The performance sheet of a car provides valuable information when it comes to making a purchasing decision but only if you know how to read them. It gets even more confusing when putting two of them side by side for performance comparison. The numbers do not tell the full picture and how things work in reality.
Torque and Power
Most people look at power exclusively when comparing cars. BHP or brake horsepower is a representation of how fast an engine can get work done. The higher the number the faster it can reach high speeds at the wheels. However, BHP is measured in ideal conditions such as a dyno. On a dyno, there is less resistance at the wheel between the tires and the road. There is also no opposing force from the wind. Aerodynamics are eliminated. At the same time, the load and the inclination of the car are ideal. BHP does not paint a fair picture on a performance comparison sheet.
When you factor in the above-mentioned elements that are not factored in when calculating horsepower, you need to look at torque. Torque is the force with which the engine spins the flywheel. On performance charts and performance comparison sheets, you see torque specified in the form of max torque at a certain RPM. This means that the car will deliver the most force to the wheels when a certain engine RPM is reached. When the RPM for max torque is high, you will get a car that is generally loud.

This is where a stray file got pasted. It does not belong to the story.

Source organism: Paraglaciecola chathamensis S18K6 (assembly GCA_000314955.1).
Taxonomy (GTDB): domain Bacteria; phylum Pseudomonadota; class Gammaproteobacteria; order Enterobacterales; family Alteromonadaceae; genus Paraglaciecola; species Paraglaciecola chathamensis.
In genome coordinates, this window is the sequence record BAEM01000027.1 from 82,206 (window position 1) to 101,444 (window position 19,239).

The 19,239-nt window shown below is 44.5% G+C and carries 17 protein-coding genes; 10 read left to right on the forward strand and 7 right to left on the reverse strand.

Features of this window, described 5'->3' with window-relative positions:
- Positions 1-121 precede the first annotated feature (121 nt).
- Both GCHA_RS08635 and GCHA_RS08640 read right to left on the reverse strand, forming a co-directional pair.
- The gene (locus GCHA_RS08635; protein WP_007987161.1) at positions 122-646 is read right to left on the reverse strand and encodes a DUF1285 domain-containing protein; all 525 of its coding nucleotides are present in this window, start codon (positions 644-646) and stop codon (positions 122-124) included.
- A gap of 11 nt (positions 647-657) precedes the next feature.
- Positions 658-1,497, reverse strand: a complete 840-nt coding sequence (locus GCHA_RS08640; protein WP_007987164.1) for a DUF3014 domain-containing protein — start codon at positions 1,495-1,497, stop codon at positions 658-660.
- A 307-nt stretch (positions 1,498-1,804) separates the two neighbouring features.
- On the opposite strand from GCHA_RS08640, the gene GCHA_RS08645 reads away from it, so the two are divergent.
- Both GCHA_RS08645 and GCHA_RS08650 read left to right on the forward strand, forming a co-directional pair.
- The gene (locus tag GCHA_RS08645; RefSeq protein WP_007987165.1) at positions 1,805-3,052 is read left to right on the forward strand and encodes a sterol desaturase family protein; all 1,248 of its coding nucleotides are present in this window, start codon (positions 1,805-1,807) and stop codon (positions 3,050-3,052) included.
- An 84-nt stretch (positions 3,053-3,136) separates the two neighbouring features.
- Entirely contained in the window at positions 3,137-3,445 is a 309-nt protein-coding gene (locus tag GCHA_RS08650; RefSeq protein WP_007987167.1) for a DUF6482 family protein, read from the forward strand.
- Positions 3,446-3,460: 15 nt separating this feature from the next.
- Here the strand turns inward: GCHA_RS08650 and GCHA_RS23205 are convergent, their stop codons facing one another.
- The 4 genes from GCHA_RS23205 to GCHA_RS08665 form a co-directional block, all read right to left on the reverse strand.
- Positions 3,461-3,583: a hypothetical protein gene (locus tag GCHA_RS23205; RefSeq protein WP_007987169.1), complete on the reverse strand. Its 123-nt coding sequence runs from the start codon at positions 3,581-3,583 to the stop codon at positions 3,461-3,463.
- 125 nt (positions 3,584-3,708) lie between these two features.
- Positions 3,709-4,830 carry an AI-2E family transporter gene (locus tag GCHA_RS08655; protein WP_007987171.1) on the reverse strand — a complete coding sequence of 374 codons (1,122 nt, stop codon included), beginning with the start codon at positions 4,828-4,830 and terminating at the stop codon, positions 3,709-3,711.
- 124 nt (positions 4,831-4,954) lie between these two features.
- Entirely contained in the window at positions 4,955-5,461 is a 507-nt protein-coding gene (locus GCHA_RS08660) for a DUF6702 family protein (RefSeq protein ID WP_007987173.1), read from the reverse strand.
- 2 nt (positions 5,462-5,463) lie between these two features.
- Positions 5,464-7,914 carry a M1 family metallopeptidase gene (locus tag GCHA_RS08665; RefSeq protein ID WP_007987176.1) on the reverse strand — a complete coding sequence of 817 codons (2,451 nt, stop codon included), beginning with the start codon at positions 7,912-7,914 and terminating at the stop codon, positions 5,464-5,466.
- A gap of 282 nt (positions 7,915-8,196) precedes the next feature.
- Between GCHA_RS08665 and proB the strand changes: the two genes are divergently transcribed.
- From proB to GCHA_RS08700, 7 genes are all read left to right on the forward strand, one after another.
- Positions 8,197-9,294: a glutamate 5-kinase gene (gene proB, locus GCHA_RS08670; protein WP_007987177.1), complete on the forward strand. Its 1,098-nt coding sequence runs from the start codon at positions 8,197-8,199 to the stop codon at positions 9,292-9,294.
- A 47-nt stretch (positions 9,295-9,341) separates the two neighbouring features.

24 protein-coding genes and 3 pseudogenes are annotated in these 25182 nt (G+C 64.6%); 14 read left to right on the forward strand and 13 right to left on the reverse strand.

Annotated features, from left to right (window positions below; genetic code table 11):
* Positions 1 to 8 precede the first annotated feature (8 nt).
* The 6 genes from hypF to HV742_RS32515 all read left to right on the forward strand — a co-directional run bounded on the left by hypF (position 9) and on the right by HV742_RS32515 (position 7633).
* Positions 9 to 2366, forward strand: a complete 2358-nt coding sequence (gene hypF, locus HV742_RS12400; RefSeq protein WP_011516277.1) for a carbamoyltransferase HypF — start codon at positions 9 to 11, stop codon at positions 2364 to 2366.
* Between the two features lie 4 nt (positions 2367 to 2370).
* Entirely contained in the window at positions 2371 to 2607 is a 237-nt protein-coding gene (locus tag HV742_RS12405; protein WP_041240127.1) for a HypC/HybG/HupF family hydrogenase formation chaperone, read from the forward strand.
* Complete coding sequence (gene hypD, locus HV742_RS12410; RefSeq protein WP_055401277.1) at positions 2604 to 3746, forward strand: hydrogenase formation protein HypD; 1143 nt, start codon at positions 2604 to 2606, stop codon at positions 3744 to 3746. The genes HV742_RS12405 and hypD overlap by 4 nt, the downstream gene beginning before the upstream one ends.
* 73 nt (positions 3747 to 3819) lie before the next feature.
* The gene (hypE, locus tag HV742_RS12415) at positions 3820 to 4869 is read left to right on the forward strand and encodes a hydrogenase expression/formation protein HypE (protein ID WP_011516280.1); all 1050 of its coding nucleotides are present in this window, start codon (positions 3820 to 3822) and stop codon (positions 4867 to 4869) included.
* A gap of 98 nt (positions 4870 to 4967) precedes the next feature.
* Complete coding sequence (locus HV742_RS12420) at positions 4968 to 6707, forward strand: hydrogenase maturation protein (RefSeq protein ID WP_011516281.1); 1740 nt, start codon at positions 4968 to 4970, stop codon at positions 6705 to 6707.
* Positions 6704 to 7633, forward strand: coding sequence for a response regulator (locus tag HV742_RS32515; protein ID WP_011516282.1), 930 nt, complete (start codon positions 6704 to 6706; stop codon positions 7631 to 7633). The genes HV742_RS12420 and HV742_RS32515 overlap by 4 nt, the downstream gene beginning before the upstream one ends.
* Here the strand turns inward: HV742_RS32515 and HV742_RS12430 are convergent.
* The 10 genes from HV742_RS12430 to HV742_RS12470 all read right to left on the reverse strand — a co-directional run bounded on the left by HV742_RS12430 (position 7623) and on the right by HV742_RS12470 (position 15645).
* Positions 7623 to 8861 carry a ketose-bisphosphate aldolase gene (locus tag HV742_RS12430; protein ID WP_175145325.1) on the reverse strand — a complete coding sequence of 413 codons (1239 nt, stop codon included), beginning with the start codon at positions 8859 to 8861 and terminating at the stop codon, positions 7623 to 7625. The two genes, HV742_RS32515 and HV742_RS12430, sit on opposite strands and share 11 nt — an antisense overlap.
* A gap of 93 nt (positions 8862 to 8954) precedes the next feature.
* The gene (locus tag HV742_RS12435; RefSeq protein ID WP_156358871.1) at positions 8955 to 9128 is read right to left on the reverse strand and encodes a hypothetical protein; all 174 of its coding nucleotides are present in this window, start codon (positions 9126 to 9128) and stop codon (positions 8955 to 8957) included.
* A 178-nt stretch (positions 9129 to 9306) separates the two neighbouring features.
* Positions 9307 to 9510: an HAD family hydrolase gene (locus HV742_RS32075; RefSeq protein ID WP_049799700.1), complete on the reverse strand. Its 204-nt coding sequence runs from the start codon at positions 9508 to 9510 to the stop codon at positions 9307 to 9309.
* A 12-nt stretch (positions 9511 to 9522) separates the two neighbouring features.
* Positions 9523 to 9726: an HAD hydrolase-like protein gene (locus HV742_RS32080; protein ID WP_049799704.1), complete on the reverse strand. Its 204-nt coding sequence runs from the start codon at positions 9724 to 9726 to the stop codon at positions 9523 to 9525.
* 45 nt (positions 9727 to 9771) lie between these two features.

To get the torque you need, the engine needs to work at high RPM. Imagine leaving from a standstill in a parking lot. In first gear, you do not rev the engine a lot. However, because you are not revving it all that much, you do not get the torque you would expect. If you do rev it up, you will end up leaving from a standstill at a high speed. Ideally, you want to have high torque starting at low RPMs such as 1400 to 2000 RPMs if you want a car to be your daily driver.